58 House Democrats vote on Wednesday to open debate on a motion to impeach President Trump, but the effort for Rep. Al Green of Texas was overwhelmingly rejected by a 364-58 margin.
Why it matters: Green was the first member of Congress to advocate for Trump's impeachment, an idea supported by 40% of Americans, according to an October poll from the Public Religion Research Institute. House Democratic leadership called Green's move premature.
Key Quote: “Now is not the time to consider articles of impeachment," Democratic leader Nancy Pelosi and Minority Whip Steny Hoyer said in a joint statement, moments after Green introduced his articles of impeachment.
Robert Mueller. Photo: J. Scott Applewhite / AP
Special counsel Robert Mueller, who has been probing Russia's meddling in the 2016 election and possible coordination with the Trump campaign, has spent more than $3.2 million in four-and-a-half months, according to a report released Tuesday. Meanwhile, the Department of Justice spent $3.5 million to support the investigation.
Why it matters: Some GOP members have criticized the spending, and President Trump lashed out on twitter in May, saying "The Russia-Trump collusion story is a total hoax, when will this taxpayer funded charade end?" But partisan outcries about the use of taxpayer funds for government investigations are nothing new.
FEMA / Wikimedia Commons
The Federal Emergency Management Agency has told employees who earned overtime after responding to a number of natural disasters this year that they may have to repay some of their extra pay, Bloomberg reports. The agency is reportedly monitoring 500 employees whose compensation have thus far exceeded the cap.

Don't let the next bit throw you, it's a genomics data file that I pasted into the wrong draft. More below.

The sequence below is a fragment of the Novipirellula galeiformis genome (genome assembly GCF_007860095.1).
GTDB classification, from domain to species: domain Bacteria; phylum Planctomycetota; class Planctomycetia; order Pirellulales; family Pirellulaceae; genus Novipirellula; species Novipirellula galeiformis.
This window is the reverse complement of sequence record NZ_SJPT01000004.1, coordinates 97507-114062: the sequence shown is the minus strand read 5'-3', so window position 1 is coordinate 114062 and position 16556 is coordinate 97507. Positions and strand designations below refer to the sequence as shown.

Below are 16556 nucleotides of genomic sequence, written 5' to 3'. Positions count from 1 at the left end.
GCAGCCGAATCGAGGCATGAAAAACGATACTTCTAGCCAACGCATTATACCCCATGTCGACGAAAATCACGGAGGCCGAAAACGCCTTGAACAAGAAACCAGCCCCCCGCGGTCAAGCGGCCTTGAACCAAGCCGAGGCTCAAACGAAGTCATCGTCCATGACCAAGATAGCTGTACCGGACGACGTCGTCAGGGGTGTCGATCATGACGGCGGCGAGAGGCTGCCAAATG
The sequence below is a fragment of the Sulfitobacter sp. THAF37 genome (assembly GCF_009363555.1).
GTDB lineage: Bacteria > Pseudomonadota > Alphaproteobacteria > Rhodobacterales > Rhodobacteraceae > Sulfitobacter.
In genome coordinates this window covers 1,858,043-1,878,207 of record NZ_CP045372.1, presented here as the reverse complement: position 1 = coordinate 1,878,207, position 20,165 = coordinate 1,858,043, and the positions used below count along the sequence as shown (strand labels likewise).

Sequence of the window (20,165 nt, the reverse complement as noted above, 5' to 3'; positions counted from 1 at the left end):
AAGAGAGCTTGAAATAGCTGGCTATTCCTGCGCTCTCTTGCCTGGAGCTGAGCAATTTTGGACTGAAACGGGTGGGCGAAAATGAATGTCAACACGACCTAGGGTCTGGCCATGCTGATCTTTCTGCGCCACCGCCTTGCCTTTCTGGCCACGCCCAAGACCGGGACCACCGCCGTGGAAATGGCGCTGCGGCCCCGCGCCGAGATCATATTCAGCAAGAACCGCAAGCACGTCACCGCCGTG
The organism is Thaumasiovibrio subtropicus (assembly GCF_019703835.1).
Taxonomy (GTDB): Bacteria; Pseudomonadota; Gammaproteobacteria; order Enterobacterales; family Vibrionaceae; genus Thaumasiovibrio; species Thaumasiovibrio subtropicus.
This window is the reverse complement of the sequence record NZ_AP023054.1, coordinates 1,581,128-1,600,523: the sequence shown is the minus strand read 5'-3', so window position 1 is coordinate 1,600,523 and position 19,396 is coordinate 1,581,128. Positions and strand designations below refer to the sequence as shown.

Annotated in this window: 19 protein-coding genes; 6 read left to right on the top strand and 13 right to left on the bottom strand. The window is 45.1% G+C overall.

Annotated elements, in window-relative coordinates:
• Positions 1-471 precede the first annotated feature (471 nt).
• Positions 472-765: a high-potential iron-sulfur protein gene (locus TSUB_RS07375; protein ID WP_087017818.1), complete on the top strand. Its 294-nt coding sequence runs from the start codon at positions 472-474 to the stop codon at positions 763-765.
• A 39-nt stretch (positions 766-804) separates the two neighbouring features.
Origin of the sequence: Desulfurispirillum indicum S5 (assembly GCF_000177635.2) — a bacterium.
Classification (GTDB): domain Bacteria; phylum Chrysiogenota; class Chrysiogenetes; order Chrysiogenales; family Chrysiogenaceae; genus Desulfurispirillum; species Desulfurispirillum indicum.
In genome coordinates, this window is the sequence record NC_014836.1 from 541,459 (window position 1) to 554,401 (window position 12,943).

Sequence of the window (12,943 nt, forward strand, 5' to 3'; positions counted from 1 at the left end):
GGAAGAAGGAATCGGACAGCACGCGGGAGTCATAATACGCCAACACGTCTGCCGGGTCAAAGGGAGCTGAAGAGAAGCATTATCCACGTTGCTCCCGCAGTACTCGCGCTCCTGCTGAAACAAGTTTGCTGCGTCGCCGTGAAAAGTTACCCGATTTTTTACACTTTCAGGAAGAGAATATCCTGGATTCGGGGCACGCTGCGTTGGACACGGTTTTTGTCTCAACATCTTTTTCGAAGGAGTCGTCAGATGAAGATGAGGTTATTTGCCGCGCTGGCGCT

Why it matters: Federal law limits the amount of premium pay some federal employees can receive. It also permits federal agencies to recover additional money they pay from future paychecks.
Photo: Manuel Balce Ceneta / AP
Alabama Republican Senate candidate Roy Moore said President Trump called him on Monday after his full-throated endorsement, saying that Moore is a "fighter" who would help him pursue his major agenda items in Congress. The Moore campaign said Trump wrapped up his call saying, "go get 'em, Roy!"
Background: Moore has been under intense scrutiny amid multiple accusations that he made unwanted sexual advances on teenage girls in the 1970s. In recent comments, the President stopped short of explicitly endorsing Moore in the closely watched special election to be held next week.
Jon Elswick / AP
The U.S. Supreme Court on Monday declined to review a ruling by the Texas high court that married, same-sex couples may not be entitled to government-subsidized marriage benefits.
Why it matters: The all-Republican Texas Supreme Court ruled that the landmark 2015 Supreme Court ruling which overturned bans on gay marriage nationwide did not hold that "states must provide the same publicly funded benefits to all married persons," per The Texas Tribune. The ruling suggests that not all marriages must be treated equally.
Background: The suit centers around a policy by the city of Houston, which extends benefits to spouses of gay and lesbian public employees. Despite the court battle, the city is still providing benefits to all of its married employees, the Tribune reports. This decision comes a day before the U.S. Supreme Court will hear arguments in a case involving a Colorado baker who refused to provide a cake for a same-sex wedding.